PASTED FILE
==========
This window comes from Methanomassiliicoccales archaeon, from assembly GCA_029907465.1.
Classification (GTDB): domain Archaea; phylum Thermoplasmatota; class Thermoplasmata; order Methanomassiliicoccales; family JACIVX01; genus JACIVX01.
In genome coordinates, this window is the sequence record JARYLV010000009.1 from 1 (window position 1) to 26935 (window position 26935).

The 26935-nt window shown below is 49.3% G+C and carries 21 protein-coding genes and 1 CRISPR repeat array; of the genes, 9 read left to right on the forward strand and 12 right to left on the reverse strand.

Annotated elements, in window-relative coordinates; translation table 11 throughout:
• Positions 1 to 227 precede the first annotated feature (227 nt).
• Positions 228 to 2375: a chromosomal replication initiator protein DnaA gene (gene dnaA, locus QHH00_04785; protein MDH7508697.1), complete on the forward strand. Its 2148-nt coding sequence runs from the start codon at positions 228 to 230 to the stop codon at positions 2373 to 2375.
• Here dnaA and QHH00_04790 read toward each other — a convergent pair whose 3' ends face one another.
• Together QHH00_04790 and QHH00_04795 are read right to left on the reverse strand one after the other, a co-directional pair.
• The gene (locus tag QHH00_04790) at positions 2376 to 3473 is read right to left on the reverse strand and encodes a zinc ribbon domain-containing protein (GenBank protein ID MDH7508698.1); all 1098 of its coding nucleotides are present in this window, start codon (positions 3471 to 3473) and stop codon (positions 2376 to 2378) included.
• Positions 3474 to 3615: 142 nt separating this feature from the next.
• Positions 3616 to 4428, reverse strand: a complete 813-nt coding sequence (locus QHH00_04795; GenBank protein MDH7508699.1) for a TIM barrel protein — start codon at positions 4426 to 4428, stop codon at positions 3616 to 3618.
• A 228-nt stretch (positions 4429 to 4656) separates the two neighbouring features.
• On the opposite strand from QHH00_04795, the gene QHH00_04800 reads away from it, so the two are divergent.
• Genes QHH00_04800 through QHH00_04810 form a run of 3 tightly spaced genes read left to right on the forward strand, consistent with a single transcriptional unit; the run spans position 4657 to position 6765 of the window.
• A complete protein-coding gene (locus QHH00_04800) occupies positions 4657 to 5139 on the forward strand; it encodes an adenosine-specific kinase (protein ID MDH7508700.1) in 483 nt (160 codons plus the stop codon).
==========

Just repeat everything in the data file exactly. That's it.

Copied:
This window comes from Methanomassiliicoccales archaeon, from assembly GCA_029907465.1.
Classification (GTDB): domain Archaea; phylum Thermoplasmatota; class Thermoplasmata; order Methanomassiliicoccales; family JACIVX01; genus JACIVX01.
In genome coordinates, this window is the sequence record JARYLV010000009.1 from 1 (window position 1) to 26935 (window position 26935).

The 26935-nt window shown below is 49.3% G+C and carries 21 protein-coding genes and 1 CRISPR repeat array; of the genes, 9 read left to right on the forward strand and 12 right to left on the reverse strand.

Annotated elements, in window-relative coordinates; translation table 11 throughout:
• Positions 1 to 227 precede the first annotated feature (227 nt).
• Positions 228 to 2375: a chromosomal replication initiator protein DnaA gene (gene dnaA, locus QHH00_04785; protein MDH7508697.1), complete on the forward strand. Its 2148-nt coding sequence runs from the start codon at positions 228 to 230 to the stop codon at positions 2373 to 2375.
• Here dnaA and QHH00_04790 read toward each other — a convergent pair whose 3' ends face one another.
• Together QHH00_04790 and QHH00_04795 are read right to left on the reverse strand one after the other, a co-directional pair.
• The gene (locus tag QHH00_04790) at positions 2376 to 3473 is read right to left on the reverse strand and encodes a zinc ribbon domain-containing protein (GenBank protein ID MDH7508698.1); all 1098 of its coding nucleotides are present in this window, start codon (positions 3471 to 3473) and stop codon (positions 2376 to 2378) included.
• Positions 3474 to 3615: 142 nt separating this feature from the next.
• Positions 3616 to 4428, reverse strand: a complete 813-nt coding sequence (locus QHH00_04795; GenBank protein MDH7508699.1) for a TIM barrel protein — start codon at positions 4426 to 4428, stop codon at positions 3616 to 3618.
• A 228-nt stretch (positions 4429 to 4656) separates the two neighbouring features.
• On the opposite strand from QHH00_04795, the gene QHH00_04800 reads away from it, so the two are divergent.
• Genes QHH00_04800 through QHH00_04810 form a run of 3 tightly spaced genes read left to right on the forward strand, consistent with a single transcriptional unit; the run spans position 4657 to position 6765 of the window.
• A complete protein-coding gene (locus QHH00_04800) occupies positions 4657 to 5139 on the forward strand; it encodes an adenosine-specific kinase (protein ID MDH7508700.1) in 483 nt (160 codons plus the stop codon).